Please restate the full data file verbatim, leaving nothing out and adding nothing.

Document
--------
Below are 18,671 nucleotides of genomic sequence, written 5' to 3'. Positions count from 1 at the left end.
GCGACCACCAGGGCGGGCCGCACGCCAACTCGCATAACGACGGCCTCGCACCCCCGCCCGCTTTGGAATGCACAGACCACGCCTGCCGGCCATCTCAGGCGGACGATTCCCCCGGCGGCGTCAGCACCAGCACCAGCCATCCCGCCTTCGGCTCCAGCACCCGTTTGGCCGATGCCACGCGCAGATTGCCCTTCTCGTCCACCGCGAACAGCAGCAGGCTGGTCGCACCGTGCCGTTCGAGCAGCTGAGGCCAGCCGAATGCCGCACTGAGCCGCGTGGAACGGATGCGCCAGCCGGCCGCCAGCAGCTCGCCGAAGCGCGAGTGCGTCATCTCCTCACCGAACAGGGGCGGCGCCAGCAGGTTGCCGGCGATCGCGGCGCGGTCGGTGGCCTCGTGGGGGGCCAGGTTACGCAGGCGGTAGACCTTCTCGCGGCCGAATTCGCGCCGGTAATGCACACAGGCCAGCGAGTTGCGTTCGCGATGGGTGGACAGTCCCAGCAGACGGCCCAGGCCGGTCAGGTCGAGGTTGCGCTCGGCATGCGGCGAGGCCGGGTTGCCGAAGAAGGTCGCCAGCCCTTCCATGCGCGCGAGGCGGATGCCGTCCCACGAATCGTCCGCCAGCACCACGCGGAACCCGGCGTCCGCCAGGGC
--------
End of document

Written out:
Below are 18,671 nucleotides of genomic sequence, written 5' to 3'. Positions count from 1 at the left end.
GCGACCACCAGGGCGGGCCGCACGCCAACTCGCATAACGACGGCCTCGCACCCCCGCCCGCTTTGGAATGCACAGACCACGCCTGCCGGCCATCTCAGGCGGACGATTCCCCCGGCGGCGTCAGCACCAGCACCAGCCATCCCGCCTTCGGCTCCAGCACCCGTTTGGCCGATGCCACGCGCAGATTGCCCTTCTCGTCCACCGCGAACAGCAGCAGGCTGGTCGCACCGTGCCGTTCGAGCAGCTGAGGCCAGCCGAATGCCGCACTGAGCCGCGTGGAACGGATGCGCCAGCCGGCCGCCAGCAGCTCGCCGAAGCGCGAGTGCGTCATCTCCTCACCGAACAGGGGCGGCGCCAGCAGGTTGCCGGCGATCGCGGCGCGGTCGGTGGCCTCGTGGGGGGCCAGGTTACGCAGGCGGTAGACCTTCTCGCGGCCGAATTCGCGCCGGTAATGCACACAGGCCAGCGAGTTGCGTTCGCGATGGGTGGACAGTCCCAGCAGACGGCCCAGGCCGGTCAGGTCGAGGTTGCGCTCGGCATGCGGCGAGGCCGGGTTGCCGAAGAAGGTCGCCAGCCCTTCCATGCGCGCGAGGCGGATGCCGTCCCACGAATCGTCCGCCAGCACCACGCGGAACCCGGCGTCCGCCAGGGC